If your water heater is leaking, you can’t ignore the problem. It’s not something that will get better with time. In fact, it may get worse if left alone. Leaks like this can go from minor to significant very quickly by becoming more extensive, creating water damage, and even causing mold to grow.
There are several places your water heater could be leaking. You can check them yourself, but you will need to hire a plumber to be entirely sure. The first at-risk area is the drain valve. This valve’s purpose is to allow any sediment in your heater to drain out. If this valve is causing the leak, a plumber should be able to fix it quickly by replacing it.
If the tank itself is leaking, you could need to get your entire water tank replaced. Sediment can build up at the bottom of the tank and corrode the inside until it cracks. Tanks can also fail or crack with age. The next place to look is the cold-water inlet and the hot water outlet. The plumber might need to tighten them.
After that, the temperature and pressure release valve might be the culprit. Its job is to regulate the water in the tank. If it’s leaking, it will most likely run down the tank and onto the floor. The water coming out of the valve could mean it’s working correctly, but a plumber should always inspect and check your heater if it’s leaking.
You’ve done everything you can to extend the life of your heater, but the area is still damp. Just because it’s damp doesn’t mean your heater is leaking. Condensation can form around your heater, especially in humid areas, and then drip on the floor and create little puddles. Do your best to see if and where your heater is leaking.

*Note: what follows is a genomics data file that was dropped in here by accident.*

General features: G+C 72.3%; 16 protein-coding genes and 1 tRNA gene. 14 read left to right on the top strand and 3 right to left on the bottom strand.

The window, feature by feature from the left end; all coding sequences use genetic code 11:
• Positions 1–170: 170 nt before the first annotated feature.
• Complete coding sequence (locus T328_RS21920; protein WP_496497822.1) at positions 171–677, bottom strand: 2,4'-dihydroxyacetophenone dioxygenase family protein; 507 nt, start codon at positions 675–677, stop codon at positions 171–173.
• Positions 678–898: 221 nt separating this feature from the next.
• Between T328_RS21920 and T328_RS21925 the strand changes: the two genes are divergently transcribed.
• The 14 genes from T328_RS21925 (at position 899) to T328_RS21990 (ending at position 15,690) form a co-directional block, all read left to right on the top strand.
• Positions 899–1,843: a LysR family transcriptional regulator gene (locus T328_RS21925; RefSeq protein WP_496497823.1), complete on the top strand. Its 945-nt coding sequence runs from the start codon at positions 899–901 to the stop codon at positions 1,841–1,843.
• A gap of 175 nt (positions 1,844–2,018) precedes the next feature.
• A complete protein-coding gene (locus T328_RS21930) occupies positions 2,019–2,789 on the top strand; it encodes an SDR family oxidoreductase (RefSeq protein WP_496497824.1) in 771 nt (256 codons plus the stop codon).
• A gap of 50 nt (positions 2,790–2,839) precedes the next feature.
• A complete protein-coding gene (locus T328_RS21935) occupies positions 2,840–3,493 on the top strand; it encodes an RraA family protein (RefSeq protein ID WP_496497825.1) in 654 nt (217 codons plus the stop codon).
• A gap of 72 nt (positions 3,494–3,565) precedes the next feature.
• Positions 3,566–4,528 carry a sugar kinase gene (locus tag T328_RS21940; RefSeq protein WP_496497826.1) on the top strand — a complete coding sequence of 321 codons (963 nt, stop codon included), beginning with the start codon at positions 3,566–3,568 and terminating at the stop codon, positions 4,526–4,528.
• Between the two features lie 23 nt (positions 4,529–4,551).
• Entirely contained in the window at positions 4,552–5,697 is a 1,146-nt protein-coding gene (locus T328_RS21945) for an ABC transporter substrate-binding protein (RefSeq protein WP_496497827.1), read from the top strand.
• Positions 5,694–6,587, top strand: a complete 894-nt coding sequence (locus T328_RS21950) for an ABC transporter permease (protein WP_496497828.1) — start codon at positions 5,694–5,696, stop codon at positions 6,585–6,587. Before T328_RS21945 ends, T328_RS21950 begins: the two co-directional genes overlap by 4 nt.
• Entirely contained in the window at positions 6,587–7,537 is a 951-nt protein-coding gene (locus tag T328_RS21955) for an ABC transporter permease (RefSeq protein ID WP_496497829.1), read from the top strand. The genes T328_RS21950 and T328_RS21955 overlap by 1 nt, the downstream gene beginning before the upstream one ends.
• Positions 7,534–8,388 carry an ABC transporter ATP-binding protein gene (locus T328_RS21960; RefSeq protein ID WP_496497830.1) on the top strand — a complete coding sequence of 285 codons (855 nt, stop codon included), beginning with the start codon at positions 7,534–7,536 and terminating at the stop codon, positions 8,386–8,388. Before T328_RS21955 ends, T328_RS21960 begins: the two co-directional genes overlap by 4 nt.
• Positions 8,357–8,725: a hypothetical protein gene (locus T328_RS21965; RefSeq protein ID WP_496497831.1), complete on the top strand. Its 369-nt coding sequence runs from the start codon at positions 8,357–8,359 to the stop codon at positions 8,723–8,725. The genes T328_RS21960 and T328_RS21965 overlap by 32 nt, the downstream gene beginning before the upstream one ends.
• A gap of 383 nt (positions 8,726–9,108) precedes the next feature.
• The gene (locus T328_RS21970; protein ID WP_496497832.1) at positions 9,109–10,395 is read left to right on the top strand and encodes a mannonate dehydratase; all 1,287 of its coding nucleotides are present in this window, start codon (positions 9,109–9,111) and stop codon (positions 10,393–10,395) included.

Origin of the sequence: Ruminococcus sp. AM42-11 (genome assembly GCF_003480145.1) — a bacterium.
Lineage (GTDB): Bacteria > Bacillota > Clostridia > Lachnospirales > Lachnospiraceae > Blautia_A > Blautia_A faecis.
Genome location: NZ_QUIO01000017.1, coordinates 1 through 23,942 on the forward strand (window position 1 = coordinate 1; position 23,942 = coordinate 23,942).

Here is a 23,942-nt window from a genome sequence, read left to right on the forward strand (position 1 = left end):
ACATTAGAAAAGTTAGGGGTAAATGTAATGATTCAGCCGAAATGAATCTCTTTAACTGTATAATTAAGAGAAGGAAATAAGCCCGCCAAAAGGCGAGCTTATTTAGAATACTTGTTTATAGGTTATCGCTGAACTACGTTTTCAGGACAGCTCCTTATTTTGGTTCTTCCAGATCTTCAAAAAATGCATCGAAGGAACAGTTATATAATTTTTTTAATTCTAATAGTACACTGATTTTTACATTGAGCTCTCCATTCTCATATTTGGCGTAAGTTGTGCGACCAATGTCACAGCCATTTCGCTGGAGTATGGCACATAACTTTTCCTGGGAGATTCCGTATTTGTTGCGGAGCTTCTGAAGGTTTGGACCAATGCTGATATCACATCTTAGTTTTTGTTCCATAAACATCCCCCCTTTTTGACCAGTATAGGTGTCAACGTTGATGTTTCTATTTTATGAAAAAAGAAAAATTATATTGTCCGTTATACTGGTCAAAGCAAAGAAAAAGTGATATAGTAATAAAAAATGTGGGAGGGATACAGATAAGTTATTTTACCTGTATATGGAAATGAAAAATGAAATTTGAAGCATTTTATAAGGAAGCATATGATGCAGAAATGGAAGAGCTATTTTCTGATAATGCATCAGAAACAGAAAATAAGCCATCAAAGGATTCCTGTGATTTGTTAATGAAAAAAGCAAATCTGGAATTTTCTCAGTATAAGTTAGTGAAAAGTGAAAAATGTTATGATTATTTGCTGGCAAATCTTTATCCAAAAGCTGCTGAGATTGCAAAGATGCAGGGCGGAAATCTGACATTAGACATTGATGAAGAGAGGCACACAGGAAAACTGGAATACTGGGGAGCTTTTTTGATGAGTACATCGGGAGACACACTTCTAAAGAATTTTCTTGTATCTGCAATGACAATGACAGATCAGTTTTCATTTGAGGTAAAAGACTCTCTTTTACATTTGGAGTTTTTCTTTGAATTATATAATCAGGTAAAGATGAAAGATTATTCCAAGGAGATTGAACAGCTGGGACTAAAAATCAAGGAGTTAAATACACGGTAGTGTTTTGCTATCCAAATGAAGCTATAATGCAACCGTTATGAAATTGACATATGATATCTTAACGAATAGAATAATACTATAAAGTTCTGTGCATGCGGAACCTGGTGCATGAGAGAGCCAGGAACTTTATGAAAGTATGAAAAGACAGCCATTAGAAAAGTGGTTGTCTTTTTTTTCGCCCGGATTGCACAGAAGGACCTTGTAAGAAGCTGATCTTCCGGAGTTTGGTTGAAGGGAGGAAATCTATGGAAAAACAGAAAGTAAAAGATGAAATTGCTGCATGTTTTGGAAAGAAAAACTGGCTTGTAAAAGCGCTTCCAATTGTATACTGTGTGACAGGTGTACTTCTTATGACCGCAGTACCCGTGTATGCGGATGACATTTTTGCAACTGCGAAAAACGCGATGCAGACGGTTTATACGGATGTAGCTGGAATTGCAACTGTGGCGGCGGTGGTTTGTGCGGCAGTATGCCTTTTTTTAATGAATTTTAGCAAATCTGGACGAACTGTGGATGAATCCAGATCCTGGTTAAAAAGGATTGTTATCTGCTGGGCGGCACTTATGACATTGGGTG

When you do this, you have to protect yourself. Be cautious and avoid direct contact with the water. When the water is coming out of the heater, it could be hot enough to give you first degree burns or worse. If the heater is at its highest setting, you might not even need to come into direct contact for the water to cause injury.
Do your best to dry the area as best you can. Other plumbing surrounding the heater could be the cause of the extra moisture. You need to rule out external sources. Once the area is dry, give it a day or two. If you see that the water is coming from a leaking pipe, call a plumber and be happy it’s not your heater. On the other hand, if you can’t find the source, your water heater may be leaking.
Next, try to turn off your heater. If it’s electric, all you have to do is turn off the heater’s circuit breaker. If you have a gas heater, there should be a knob at the bottom of the tank. Turn off the heater if it is safe to do so. Do not turn off the shut-off valve.
If the leak is substantial, you might want to consider shutting off the cold-water valve to prevent any further damage from being done. If you can’t safely reach the valve without touching any of the water from the leak, try to turn off the main water line.
Once you’ve done all you can, it’s time to call a plumber.
If you’re living in South Florida, Art Plumbing, AC & Electric is here to support you when your water heater starts to leak. Whether it’s leaking from damage, corrosion, or age, we can help! Call us at 561-391-1048 to get started.